Lindsey

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Here's a headshot taken last night. She'll be using it for an application to a community leadership program. C+C most welcome. Does the WB seem off or okay? What else could I have done to improve the image? Alien Bee 400 as main light to camera left, reflector just right of subject and an SB-800 behind subject, facing background, triggered by a SU 800. Thanks for looking :smile:

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S

spencer313

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I think if your main were a bit higher, the subjects face would be better lit. Look at the shadows between each eye and the nose. The light is coming from too low an angle.

Otherwise, good expression and good technicals for the purpose.

S
 
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It has a noce soft light but I too would like to see a little more power from your main light to brighten up the face. Very nice.
 
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Francis, I am going to disagree with the comments above and say that your main light placement was about right. Very pretty young lady and you have given her face a bit of modeling with your lighting and that it good. I would try to move your background light up some and also use a small light to give more detail in her dark hair. Up high and to her left would be preferable. Thanks for sharing your image.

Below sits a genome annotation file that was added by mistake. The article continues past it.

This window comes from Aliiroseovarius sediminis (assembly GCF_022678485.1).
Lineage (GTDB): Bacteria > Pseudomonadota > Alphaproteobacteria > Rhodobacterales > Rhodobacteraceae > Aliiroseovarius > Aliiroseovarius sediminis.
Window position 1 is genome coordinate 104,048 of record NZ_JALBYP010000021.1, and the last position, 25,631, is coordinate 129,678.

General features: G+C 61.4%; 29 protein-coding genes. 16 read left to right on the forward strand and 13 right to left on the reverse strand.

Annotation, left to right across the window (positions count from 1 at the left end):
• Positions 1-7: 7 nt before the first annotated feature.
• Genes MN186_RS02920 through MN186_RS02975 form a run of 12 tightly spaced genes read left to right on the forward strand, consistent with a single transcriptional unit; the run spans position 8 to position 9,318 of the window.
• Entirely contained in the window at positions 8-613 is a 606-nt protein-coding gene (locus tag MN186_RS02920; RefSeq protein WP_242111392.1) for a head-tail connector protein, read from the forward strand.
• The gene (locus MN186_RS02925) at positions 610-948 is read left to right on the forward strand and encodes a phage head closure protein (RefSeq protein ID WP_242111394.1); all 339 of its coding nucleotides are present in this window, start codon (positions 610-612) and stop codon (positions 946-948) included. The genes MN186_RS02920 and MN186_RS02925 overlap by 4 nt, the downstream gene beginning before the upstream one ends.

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Yea, the light is too low but here comes the broken record again... Levels adjustment. Open Levels and move the right side pointer toward the left until it's under where the data begins. Do that and add a little USM and I say (for the intended use of this picture) you are good to go.

TIP: When posting images for critique save them with the longest dimension 800 pixels at 72 dpi. This will be large enough to be seen in totality on most monitors and make analysis easier.
 
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Adjusting brightness via Levels is one of the first things I learned here......thanks Mr. broken Record.....